So he does what a friend would do. He always greets Jack and Nora with a smile when they stop in, provides a listening ear when he feels like talking. When Jack falls asleep with his book in his hands and Nora in the stroller beside him, he lets him rest. And when Nora starts to whimper one evening and Jack doesn’t immediately tend to her because he’s asleep on the couch, Eric doesn’t think anything of picking her up before her fussing wakes her father.

He balances her on one hip and takes her into the kitchen, where he points out all of the different appliances and ingredients and lets her hold a cylindrical container full of colored sugar crystals. “See, honey, this is the oven,” he says, and he only feels a little silly. “It gets hot and cooks all the pies and cookies.”

Nora babbles and shakes the sugar crystals.

“And this,” he says, “is the industrial mixer.”

After their fascinating kitchen tour, Eric quietly looks through the basket under Nora’s stroller until he finds the front carrier Jack occasionally wears. He has to adjust it to fit him, but Nora goes in easily enough and seems happy so he holds off on waking Jack. Instead, he sets to work prepping the batter for a cupcake order that’s going out first thing in the morning. When the cupcakes go in the oven, he grabs a towel and begins wiping down his workspace. There’s a Beatles song playing over the sound system, the one his MooMaw used to sing to him when he was little, and he sings along with it as he works.

“Why didn’t you wake me?”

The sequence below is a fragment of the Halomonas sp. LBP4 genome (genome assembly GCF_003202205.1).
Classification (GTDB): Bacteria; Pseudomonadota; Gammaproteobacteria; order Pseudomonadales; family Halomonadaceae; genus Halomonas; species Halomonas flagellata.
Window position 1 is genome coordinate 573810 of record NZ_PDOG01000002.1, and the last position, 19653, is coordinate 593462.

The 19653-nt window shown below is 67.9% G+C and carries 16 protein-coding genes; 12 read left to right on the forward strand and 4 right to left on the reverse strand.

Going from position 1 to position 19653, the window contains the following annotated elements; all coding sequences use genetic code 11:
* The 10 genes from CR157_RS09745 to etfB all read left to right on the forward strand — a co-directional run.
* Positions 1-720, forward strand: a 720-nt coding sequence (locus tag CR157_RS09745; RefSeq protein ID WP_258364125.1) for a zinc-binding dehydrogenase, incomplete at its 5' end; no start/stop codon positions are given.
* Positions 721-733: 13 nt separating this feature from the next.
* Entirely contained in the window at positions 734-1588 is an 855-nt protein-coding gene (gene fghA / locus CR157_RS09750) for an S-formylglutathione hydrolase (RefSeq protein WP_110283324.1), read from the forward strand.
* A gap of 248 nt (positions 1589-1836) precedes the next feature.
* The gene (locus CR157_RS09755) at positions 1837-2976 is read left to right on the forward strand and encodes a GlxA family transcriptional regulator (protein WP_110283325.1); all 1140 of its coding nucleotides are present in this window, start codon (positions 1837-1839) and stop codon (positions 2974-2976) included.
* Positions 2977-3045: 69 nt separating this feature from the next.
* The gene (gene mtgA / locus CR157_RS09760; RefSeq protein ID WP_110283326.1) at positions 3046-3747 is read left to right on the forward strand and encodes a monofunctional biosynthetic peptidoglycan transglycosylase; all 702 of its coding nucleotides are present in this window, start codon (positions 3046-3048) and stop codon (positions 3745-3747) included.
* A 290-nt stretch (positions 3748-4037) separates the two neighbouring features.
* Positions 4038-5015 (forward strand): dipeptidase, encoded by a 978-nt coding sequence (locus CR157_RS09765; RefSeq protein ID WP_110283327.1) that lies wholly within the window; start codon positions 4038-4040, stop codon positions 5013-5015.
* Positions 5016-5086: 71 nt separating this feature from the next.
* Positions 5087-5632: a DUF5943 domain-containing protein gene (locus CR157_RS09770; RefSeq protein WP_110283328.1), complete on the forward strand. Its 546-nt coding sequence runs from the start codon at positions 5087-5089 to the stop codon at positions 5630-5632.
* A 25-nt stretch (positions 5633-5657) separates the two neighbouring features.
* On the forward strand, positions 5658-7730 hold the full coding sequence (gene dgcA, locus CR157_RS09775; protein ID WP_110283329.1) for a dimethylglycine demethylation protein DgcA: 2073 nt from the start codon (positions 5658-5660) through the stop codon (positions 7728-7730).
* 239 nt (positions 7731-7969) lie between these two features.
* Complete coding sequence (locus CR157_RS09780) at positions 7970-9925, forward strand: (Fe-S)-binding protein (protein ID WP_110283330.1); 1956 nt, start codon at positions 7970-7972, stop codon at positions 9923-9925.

Eric startles at Jack’s query, more embarrassed at being caught singing than about wearing his child. “You were sleeping like a baby. I didn’t have the heart to wake you.”

“How long have I been out?” Jack asks. He still has that sleep-drunk look, eyes a little glassy and hair a little mussed. 

Eric glances at the clock. “Maybe three hours? I hope you don’t mind —” he gestures to Nora “— she got fussy. We played for a bit and she’s been helping me bake ever since.”

“But you ... it’s ... You closed three hours ago.”

“And you were sound asleep, snoring away in that chair over there. I didn’t have the heart to wake you, Jack. When is the last time you slept like that?”

Jack doesn’t reply.

“I thought so. It’s fine,” Eric reassures him. “I’m doing cupcakes for a three-year-old’s birthday tomorrow. I was able to get a head start so I don’t have to come in so early tomorrow morning. Nora’s been real good; I think she’ll be a good little baker someday.”

“But didn’t you have plans tonight?” Jack tries again.

Eric laughs. “Not unless you consider eating leftover pizza in front of Hell’s Kitchen ‘plans.’”

Jack frowns a little at that. “I could at least buy you dinner. Or pay you for babysitting? You shouldn’t have to —”

Jack. It’s all good. This is what friends do for each other. If you want to thank me, take these leftover cookies home. There’s not enough to take to the shelter and I’ll just end up throwing them out.” Eric gestures toward the bag on the counter.

There’s a little bit of maneuvering as Jack gently lifts Nora out of the carrier and and situates her in the stroller while Eric takes the carrier off and folds it back up. He holds the bag of cookies out to Jack. “Don’t forget these. Nora’s treat for helping me tonight.”